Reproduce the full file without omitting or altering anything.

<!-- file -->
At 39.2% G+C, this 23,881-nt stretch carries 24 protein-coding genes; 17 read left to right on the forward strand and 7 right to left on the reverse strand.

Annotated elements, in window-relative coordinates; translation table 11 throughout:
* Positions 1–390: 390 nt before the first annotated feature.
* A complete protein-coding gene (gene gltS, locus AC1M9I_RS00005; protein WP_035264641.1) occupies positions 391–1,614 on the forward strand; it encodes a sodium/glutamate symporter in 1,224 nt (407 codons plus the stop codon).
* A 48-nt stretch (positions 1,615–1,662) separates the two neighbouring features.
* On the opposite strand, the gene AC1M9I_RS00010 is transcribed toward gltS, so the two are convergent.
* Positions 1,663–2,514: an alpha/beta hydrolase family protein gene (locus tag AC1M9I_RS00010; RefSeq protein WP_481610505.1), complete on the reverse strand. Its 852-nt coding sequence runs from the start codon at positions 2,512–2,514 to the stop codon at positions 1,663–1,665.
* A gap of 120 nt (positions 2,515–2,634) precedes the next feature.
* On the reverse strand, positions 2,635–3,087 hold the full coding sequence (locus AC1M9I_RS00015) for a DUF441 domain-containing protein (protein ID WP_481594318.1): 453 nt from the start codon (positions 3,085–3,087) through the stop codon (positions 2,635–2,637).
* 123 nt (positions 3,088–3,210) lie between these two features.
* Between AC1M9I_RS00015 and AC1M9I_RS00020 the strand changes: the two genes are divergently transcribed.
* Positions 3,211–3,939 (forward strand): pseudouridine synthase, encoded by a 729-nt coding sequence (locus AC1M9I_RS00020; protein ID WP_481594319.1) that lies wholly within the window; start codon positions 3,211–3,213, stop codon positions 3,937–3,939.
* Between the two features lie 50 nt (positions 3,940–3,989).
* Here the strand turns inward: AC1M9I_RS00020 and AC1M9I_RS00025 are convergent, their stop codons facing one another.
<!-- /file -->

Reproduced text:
At 39.2% G+C, this 23,881-nt stretch carries 24 protein-coding genes; 17 read left to right on the forward strand and 7 right to left on the reverse strand.

Annotated elements, in window-relative coordinates; translation table 11 throughout:
* Positions 1–390: 390 nt before the first annotated feature.
* A complete protein-coding gene (gene gltS, locus AC1M9I_RS00005; protein WP_035264641.1) occupies positions 391–1,614 on the forward strand; it encodes a sodium/glutamate symporter in 1,224 nt (407 codons plus the stop codon).
* A 48-nt stretch (positions 1,615–1,662) separates the two neighbouring features.
* On the opposite strand, the gene AC1M9I_RS00010 is transcribed toward gltS, so the two are convergent.
* Positions 1,663–2,514: an alpha/beta hydrolase family protein gene (locus tag AC1M9I_RS00010; RefSeq protein WP_481610505.1), complete on the reverse strand. Its 852-nt coding sequence runs from the start codon at positions 2,512–2,514 to the stop codon at positions 1,663–1,665.
* A gap of 120 nt (positions 2,515–2,634) precedes the next feature.
* On the reverse strand, positions 2,635–3,087 hold the full coding sequence (locus AC1M9I_RS00015) for a DUF441 domain-containing protein (protein ID WP_481594318.1): 453 nt from the start codon (positions 3,085–3,087) through the stop codon (positions 2,635–2,637).
* 123 nt (positions 3,088–3,210) lie between these two features.
* Between AC1M9I_RS00015 and AC1M9I_RS00020 the strand changes: the two genes are divergently transcribed.
* Positions 3,211–3,939 (forward strand): pseudouridine synthase, encoded by a 729-nt coding sequence (locus AC1M9I_RS00020; protein ID WP_481594319.1) that lies wholly within the window; start codon positions 3,211–3,213, stop codon positions 3,937–3,939.
* Between the two features lie 50 nt (positions 3,940–3,989).
* Here the strand turns inward: AC1M9I_RS00020 and AC1M9I_RS00025 are convergent, their stop codons facing one another.